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God reassures Elijah (19:1-21)
When Jezebel heard that Elijah had killed her prophets, she threatened to do the same to him. She still had great power over the people, who, despite Elijah’s victory at Mt Carmel, soon returned to their idolatrous ways (19:1-2; cf. v. 10). Elijah fled south through the barren regions of Judah where, overcome with despair, he wanted only to die. But God sustained him, enabling him to keep moving south till he reached Mt Sinai, the place where God had made his covenant with Israel (3-8).
Elijah doubted whether the covenant had any more meaning for Israel. The people as a whole repeatedly rebelled against its commands, and they were spiritually unaffected by the drought and its spectacular removal (9-10). God then showed Elijah that although violent and spectacular events had some use, there would be lasting benefits only as people listened to God’s voice in their hearts and responded accordingly (11-14). Through the work of an enemy king Hazael, an Israelite king Jehu and the prophet Elisha, violent and spectacular events would occur as punishments on Israel; but always there would be some who heeded God’s voice and remained faithful to him (15-18).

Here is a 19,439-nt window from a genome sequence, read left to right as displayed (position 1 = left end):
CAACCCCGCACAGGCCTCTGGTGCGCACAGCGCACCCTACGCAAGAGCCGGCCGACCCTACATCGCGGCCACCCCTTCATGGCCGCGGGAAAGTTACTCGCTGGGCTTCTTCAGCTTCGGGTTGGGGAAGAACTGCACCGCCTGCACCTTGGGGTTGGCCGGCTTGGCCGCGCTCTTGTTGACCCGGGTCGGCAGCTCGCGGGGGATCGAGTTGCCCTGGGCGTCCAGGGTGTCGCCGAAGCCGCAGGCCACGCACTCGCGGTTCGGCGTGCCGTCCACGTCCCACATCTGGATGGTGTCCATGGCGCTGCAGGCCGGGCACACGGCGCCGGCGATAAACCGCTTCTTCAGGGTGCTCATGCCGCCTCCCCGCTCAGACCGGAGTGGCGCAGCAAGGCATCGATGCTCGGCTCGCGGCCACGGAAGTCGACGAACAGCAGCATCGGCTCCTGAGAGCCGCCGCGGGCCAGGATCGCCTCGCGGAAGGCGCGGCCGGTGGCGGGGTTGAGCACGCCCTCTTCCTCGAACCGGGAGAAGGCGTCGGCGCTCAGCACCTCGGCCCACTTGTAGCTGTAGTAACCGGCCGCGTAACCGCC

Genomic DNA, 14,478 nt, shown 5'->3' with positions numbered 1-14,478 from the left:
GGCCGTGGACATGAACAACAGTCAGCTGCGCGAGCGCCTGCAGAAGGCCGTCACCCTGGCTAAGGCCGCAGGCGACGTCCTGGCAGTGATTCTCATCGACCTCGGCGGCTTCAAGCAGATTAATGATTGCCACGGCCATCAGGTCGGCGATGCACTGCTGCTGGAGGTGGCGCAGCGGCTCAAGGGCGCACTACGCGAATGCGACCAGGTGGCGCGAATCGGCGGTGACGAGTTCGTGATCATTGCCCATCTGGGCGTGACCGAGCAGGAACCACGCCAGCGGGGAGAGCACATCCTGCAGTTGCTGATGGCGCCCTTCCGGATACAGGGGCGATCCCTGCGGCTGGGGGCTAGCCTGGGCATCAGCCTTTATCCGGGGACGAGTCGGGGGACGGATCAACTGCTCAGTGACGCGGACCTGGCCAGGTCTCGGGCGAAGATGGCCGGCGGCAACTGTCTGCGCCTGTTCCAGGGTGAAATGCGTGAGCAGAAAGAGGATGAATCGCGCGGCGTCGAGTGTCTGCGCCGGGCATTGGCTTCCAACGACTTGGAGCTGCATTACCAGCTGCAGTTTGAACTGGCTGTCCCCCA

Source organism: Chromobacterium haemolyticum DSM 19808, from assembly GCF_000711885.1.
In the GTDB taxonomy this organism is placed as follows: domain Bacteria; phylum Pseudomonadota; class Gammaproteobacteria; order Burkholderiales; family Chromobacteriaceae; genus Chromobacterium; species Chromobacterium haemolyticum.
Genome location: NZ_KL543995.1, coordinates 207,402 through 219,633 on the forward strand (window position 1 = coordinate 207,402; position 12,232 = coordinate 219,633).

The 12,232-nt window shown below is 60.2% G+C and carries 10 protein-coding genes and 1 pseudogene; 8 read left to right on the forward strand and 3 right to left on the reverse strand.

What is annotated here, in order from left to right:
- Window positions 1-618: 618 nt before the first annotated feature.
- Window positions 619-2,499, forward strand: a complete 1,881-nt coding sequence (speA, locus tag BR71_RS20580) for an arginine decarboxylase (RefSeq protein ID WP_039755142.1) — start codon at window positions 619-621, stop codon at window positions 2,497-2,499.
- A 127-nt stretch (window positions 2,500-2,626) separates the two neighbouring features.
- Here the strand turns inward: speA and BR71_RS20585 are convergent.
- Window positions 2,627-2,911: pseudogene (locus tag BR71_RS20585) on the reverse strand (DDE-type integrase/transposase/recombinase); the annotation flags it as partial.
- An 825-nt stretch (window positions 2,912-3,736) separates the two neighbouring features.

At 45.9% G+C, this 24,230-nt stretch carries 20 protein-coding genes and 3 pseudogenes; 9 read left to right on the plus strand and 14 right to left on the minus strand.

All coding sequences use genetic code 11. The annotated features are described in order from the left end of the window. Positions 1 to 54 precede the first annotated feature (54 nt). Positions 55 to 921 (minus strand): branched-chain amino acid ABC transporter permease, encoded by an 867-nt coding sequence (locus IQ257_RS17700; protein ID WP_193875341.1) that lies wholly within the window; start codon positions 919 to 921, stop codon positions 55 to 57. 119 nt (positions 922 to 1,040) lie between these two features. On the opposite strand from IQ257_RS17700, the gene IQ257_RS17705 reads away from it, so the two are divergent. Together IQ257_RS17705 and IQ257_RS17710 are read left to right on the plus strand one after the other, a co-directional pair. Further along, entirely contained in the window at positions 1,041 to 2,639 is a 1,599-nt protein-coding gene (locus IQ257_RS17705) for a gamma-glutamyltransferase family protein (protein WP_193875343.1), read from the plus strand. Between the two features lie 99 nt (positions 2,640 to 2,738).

With renewed confidence Elijah returned to Israel. Elisha showed his willingness to succeed Elijah by killing his oxen (his previous source of income) and using them to provide a farewell dinner for his family and friends (19-21).
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Flemming, Donald C. "Commentary on 1 Kings 19". "Fleming's Bridgeway Bible Commentary". https://www.studylight.org/
the <>Sixth Sunday after Easter